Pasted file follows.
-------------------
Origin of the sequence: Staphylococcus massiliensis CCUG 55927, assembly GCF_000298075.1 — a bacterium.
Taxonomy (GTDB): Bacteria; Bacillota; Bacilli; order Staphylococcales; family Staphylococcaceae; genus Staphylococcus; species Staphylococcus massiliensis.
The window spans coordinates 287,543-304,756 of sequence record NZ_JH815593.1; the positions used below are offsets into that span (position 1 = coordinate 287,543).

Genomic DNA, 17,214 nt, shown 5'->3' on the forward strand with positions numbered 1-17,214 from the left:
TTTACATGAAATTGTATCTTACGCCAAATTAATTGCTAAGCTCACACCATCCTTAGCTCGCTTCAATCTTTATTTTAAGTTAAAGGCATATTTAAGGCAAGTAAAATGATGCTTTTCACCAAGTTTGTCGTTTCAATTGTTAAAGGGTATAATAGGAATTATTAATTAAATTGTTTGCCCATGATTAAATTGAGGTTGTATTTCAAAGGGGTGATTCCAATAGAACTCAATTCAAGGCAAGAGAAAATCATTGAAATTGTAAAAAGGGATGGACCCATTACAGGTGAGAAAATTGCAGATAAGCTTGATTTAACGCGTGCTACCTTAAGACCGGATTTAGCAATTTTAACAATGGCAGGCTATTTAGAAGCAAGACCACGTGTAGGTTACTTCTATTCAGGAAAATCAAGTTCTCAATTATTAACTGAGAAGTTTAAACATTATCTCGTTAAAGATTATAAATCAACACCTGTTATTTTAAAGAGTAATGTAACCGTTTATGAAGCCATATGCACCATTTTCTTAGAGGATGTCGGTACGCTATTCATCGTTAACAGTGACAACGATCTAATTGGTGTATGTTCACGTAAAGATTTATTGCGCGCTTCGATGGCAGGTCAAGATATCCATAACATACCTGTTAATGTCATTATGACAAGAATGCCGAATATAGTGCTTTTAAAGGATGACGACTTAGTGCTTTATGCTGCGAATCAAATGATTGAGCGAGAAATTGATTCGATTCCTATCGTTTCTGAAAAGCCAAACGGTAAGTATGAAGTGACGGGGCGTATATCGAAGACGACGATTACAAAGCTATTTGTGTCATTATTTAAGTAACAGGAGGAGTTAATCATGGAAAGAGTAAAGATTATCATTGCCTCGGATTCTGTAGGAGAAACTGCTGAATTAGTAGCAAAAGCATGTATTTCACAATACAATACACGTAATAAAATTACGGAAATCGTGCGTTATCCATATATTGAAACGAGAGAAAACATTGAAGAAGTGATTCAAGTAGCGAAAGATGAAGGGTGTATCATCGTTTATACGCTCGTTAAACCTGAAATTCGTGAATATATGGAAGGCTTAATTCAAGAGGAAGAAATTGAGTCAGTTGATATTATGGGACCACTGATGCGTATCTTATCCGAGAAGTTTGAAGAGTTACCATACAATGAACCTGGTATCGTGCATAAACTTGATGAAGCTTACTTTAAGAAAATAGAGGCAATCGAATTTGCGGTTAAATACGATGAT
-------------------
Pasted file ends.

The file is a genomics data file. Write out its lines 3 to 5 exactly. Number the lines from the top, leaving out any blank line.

The window spans coordinates 287,543-304,756 of sequence record NZ_JH815593.1; the positions used below are offsets into that span (position 1 = coordinate 287,543).

Genomic DNA, 17,214 nt, shown 5'->3' on the forward strand with positions numbered 1-17,214 from the left:
TTTACATGAAATTGTATCTTACGCCAAATTAATTGCTAAGCTCACACCATCCTTAGCTCGCTTCAATCTTTATTTTAAGTTAAAGGCATATTTAAGGCAAGTAAAATGATGCTTTTCACCAAGTTTGTCGTTTCAATTGTTAAAGGGTATAATAGGAATTATTAATTAAATTGTTTGCCCATGATTAAATTGAGGTTGTATTTCAAAGGGGTGATTCCAATAGAACTCAATTCAAGGCAAGAGAAAATCATTGAAATTGTAAAAAGGGATGGACCCATTACAGGTGAGAAAATTGCAGATAAGCTTGATTTAACGCGTGCTACCTTAAGACCGGATTTAGCAATTTTAACAATGGCAGGCTATTTAGAAGCAAGACCACGTGTAGGTTACTTCTATTCAGGAAAATCAAGTTCTCAATTATTAACTGAGAAGTTTAAACATTATCTCGTTAAAGATTATAAATCAACACCTGTTATTTTAAAGAGTAATGTAACCGTTTATGAAGCCATATGCACCATTTTCTTAGAGGATGTCGGTACGCTATTCATCGTTAACAGTGACAACGATCTAATTGGTGTATGTTCACGTAAAGATTTATTGCGCGCTTCGATGGCAGGTCAAGATATCCATAACATACCTGTTAATGTCATTATGACAAGAATGCCGAATATAGTGCTTTTAAAGGATGACGACTTAGTGCTTTATGCTGCGAATCAAATGATTGAGCGAGAAATTGATTCGATTCCTATCGTTTCTGAAAAGCCAAACGGTAAGTATGAAGTGACGGGGCGTATATCGAAGACGACGATTACAAAGCTATTTGTGTCATTATTTAAGTAACAGGAGGAGTTAATCATGGAAAGAGTAAAGATTATCATTGCCTCGGATTCTGTAGGAGAAACTGCTGAATTAGTAGCAAAAGCATGTATTTCACAATACAATACACGTAATAAAATTACGGAAATCGTGCGTTATCCATATATTGAAACGAGAGAAAACATTGAAGAAGTGATTCAAGTAGCGAAAGATGAAGGGTGTATCATCGTTTATACGCTCGTTAAACCTGAAATTCGTGAATATATGGAAGGCTTAATTCAAGAGGAAGAAATTGAGTCAGTTGATATTATGGGACCACTGATGCGTATCTTATCCGAGAAGTTTGAAGAGTTACCATACAATGAACCTGGTATCGTGCATAAACTTGATGAAGCTTACTTTAAGAAAATAGAGGCAATCGAATTTGCGGTTAAATACGATGAT